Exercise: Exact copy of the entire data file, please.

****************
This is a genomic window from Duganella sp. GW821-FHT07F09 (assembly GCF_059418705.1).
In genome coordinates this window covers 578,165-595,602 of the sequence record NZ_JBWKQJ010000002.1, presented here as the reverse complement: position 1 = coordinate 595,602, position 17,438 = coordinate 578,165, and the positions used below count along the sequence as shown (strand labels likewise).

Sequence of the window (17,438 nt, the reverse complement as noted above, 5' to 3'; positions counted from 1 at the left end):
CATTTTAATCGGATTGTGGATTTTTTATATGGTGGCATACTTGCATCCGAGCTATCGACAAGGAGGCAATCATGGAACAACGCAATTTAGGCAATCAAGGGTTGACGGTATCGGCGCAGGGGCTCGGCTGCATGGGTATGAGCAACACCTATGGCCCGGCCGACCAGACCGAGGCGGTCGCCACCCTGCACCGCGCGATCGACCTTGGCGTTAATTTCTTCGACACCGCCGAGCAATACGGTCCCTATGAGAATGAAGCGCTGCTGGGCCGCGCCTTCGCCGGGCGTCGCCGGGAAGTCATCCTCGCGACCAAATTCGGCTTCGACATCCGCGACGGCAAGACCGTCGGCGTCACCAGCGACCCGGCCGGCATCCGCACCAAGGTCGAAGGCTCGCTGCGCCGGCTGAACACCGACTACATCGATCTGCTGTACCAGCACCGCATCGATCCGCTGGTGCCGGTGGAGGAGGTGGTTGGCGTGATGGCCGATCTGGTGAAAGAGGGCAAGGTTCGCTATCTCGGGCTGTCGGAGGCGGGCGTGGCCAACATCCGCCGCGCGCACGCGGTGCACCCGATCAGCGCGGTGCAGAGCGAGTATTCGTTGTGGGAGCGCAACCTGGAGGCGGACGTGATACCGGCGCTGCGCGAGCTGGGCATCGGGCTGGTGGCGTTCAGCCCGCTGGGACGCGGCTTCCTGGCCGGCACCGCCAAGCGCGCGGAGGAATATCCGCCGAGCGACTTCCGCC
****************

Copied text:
This is a genomic window from Duganella sp. GW821-FHT07F09 (assembly GCF_059418705.1).
In genome coordinates this window covers 578,165-595,602 of the sequence record NZ_JBWKQJ010000002.1, presented here as the reverse complement: position 1 = coordinate 595,602, position 17,438 = coordinate 578,165, and the positions used below count along the sequence as shown (strand labels likewise).

Sequence of the window (17,438 nt, the reverse complement as noted above, 5' to 3'; positions counted from 1 at the left end):
CATTTTAATCGGATTGTGGATTTTTTATATGGTGGCATACTTGCATCCGAGCTATCGACAAGGAGGCAATCATGGAACAACGCAATTTAGGCAATCAAGGGTTGACGGTATCGGCGCAGGGGCTCGGCTGCATGGGTATGAGCAACACCTATGGCCCGGCCGACCAGACCGAGGCGGTCGCCACCCTGCACCGCGCGATCGACCTTGGCGTTAATTTCTTCGACACCGCCGAGCAATACGGTCCCTATGAGAATGAAGCGCTGCTGGGCCGCGCCTTCGCCGGGCGTCGCCGGGAAGTCATCCTCGCGACCAAATTCGGCTTCGACATCCGCGACGGCAAGACCGTCGGCGTCACCAGCGACCCGGCCGGCATCCGCACCAAGGTCGAAGGCTCGCTGCGCCGGCTGAACACCGACTACATCGATCTGCTGTACCAGCACCGCATCGATCCGCTGGTGCCGGTGGAGGAGGTGGTTGGCGTGATGGCCGATCTGGTGAAAGAGGGCAAGGTTCGCTATCTCGGGCTGTCGGAGGCGGGCGTGGCCAACATCCGCCGCGCGCACGCGGTGCACCCGATCAGCGCGGTGCAGAGCGAGTATTCGTTGTGGGAGCGCAACCTGGAGGCGGACGTGATACCGGCGCTGCGCGAGCTGGGCATCGGGCTGGTGGCGTTCAGCCCGCTGGGACGCGGCTTCCTGGCCGGCACCGCCAAGCGCGCGGAGGAATATCCGCCGAGCGACTTCCGCC